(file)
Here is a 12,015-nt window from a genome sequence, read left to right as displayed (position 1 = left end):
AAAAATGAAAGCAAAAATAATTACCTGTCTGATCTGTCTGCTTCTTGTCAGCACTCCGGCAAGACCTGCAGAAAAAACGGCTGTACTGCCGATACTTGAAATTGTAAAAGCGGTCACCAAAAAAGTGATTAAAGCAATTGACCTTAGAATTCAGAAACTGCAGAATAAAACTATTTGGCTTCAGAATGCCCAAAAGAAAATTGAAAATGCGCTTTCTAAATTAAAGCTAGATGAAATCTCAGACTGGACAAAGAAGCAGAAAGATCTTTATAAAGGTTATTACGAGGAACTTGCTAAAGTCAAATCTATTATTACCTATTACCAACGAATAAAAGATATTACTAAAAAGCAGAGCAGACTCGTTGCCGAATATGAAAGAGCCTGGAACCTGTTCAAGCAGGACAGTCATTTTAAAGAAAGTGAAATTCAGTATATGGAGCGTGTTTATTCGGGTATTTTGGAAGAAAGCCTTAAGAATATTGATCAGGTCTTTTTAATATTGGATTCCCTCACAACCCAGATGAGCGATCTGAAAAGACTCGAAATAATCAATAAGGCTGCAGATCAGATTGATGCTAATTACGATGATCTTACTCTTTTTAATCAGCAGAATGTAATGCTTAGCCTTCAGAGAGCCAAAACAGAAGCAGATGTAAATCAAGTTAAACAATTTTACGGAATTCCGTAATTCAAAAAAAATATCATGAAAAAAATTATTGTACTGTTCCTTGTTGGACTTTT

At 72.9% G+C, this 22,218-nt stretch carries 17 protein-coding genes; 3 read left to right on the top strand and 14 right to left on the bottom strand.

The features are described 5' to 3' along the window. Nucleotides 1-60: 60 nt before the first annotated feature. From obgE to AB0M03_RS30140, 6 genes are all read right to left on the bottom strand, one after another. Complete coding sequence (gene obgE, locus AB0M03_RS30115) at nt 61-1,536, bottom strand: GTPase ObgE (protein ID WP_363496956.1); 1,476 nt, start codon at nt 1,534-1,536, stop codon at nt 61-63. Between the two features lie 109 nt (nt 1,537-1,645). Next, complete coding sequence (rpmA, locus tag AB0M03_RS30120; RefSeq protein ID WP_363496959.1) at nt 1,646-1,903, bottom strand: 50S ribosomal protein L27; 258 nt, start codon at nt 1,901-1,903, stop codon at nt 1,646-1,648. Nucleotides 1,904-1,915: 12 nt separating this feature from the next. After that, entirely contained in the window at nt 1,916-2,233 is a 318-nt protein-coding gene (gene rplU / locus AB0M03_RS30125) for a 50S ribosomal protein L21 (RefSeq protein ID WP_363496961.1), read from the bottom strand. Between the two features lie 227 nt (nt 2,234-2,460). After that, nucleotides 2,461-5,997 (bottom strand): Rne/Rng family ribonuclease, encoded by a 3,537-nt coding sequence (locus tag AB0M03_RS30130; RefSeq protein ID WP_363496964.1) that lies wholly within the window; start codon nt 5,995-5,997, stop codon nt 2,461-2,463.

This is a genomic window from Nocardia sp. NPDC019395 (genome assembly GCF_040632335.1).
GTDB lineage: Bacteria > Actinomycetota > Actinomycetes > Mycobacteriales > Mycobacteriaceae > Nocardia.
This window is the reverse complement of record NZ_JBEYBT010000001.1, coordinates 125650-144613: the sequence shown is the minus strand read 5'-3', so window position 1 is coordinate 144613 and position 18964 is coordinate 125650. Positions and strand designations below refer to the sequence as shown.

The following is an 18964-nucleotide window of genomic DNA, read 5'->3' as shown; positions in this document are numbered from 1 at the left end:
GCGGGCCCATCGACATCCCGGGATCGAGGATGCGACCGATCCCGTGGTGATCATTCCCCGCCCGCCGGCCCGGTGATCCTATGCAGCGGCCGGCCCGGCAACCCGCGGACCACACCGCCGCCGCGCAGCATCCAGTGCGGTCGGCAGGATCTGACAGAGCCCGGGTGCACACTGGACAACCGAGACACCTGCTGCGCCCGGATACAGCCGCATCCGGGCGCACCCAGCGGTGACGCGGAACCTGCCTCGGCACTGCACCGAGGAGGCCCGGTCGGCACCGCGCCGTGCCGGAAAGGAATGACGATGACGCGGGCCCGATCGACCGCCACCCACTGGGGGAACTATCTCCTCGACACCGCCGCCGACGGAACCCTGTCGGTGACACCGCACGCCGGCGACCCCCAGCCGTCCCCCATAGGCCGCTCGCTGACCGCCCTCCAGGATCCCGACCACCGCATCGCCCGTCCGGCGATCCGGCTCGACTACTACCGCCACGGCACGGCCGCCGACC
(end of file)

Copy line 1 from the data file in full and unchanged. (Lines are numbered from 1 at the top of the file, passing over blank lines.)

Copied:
Here is a 12,015-nt window from a genome sequence, read left to right as displayed (position 1 = left end):